No matter the course of action taken by the council to fill the interim gap, the goal at the end of the day is to hire a new city manager whom the council embraces (ideally, unanimously). A demonstrated political divide in the hiring of a new city manager at the outset will weaken the new city manager’s leadership position within the city staff ranks and keep the whole organization on edge. Further, strong talent may not accept a position if the council is split on their hiring.

The new city manager may also have a management style or a history with a team of talent that they have worked successfully with in the past, which could result in significant senior leadership team turnover as the new city manager builds out their leadership team. These transitions will disrupt the overall organization and potentially cause delays in programs and initiatives as a new leadership team and tone is established. Turning any organization in a new direction takes time, and it is hard to sustain momentum on existing projects and programs while making a dramatic turn. Patience is required by all involved. But if the culture is bad, change is needed.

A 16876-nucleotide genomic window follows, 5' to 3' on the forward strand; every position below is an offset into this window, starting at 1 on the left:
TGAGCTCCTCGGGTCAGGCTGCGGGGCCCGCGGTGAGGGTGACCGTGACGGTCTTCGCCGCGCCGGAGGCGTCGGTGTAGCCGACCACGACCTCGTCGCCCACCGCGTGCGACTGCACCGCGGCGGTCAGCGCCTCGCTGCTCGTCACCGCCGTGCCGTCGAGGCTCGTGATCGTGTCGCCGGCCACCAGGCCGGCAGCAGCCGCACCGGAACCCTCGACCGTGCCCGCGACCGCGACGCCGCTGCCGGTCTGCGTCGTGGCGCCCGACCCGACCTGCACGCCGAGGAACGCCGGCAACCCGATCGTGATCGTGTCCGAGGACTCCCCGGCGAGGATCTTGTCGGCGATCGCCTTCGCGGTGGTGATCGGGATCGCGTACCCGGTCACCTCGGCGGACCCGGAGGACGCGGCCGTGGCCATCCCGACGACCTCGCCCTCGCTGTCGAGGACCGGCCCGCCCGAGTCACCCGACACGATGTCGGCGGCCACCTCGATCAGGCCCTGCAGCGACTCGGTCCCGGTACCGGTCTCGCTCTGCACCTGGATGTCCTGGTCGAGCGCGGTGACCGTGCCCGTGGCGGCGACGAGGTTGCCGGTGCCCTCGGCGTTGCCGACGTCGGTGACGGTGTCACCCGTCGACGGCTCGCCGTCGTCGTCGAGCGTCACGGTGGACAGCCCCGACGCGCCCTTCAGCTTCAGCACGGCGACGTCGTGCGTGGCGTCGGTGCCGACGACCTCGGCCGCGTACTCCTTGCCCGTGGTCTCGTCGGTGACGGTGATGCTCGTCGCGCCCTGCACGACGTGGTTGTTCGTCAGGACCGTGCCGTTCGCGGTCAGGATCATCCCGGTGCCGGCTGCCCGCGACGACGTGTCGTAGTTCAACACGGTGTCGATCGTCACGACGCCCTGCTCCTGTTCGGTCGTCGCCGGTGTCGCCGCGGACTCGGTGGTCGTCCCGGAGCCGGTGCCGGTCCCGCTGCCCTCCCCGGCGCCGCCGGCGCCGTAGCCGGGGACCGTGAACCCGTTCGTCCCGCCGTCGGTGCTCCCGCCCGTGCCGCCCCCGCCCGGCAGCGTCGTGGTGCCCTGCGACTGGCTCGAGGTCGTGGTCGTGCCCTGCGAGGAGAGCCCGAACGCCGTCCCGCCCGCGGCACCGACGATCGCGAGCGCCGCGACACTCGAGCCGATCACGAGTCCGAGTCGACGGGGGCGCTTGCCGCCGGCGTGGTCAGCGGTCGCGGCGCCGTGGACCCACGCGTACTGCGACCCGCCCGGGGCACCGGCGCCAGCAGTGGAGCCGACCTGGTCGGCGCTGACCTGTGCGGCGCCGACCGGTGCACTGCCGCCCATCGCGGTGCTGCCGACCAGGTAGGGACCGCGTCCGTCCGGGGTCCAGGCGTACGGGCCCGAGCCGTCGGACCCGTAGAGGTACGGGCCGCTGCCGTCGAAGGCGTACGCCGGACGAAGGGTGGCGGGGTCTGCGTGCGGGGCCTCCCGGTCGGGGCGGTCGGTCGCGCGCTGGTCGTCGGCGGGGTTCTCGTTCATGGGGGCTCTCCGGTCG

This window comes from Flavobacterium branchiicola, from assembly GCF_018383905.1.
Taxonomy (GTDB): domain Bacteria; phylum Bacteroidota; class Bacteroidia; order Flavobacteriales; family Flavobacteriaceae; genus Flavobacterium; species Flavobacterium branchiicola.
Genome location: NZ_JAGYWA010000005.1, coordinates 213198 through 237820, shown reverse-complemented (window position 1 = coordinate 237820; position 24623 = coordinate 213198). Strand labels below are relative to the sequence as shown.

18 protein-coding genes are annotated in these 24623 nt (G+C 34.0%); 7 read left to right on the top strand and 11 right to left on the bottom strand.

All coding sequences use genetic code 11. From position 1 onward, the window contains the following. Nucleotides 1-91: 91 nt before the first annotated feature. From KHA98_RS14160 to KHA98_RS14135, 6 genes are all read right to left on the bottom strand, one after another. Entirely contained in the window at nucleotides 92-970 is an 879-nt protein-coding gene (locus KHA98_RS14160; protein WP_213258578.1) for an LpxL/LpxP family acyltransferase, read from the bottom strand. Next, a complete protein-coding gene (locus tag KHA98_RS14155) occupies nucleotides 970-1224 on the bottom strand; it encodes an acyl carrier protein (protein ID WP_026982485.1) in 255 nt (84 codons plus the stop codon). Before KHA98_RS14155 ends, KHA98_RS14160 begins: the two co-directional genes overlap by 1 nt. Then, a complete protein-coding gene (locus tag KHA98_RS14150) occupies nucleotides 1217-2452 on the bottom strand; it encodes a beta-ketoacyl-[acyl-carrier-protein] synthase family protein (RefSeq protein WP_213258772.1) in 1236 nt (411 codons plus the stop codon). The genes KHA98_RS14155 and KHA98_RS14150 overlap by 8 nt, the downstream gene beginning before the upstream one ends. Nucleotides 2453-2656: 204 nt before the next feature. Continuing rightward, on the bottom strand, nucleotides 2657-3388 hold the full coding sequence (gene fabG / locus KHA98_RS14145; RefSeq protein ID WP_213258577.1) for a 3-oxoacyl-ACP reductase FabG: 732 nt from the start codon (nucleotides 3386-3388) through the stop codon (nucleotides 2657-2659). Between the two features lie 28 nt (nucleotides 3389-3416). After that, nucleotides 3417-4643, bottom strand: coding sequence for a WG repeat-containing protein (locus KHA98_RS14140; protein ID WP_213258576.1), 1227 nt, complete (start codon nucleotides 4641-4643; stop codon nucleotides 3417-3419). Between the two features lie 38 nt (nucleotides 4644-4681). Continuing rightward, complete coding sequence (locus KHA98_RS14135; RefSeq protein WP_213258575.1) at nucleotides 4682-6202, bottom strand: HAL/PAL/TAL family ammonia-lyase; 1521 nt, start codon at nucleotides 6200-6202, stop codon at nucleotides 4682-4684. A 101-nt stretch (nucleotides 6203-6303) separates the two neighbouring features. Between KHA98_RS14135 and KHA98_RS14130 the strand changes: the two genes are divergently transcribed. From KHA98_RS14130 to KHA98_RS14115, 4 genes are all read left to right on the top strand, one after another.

Elected officials have a special obligation and responsibility in selecting a city manager. Typically, it is one of the only two positions they will directly hire. The decision to even seek a new city manager, then execute the process to bring the new city manager on board, is time-consuming, usually expensive (with costs far exceeding the cost of a recruitment process)  and often will carry risks and have consequences. But, having launched the process, no matter its reasons, finding the right person and working through the transition can change the course of your city government and the community at large. 

Civic leadership involves difficult and impactful decisions. Tread thoughtfully.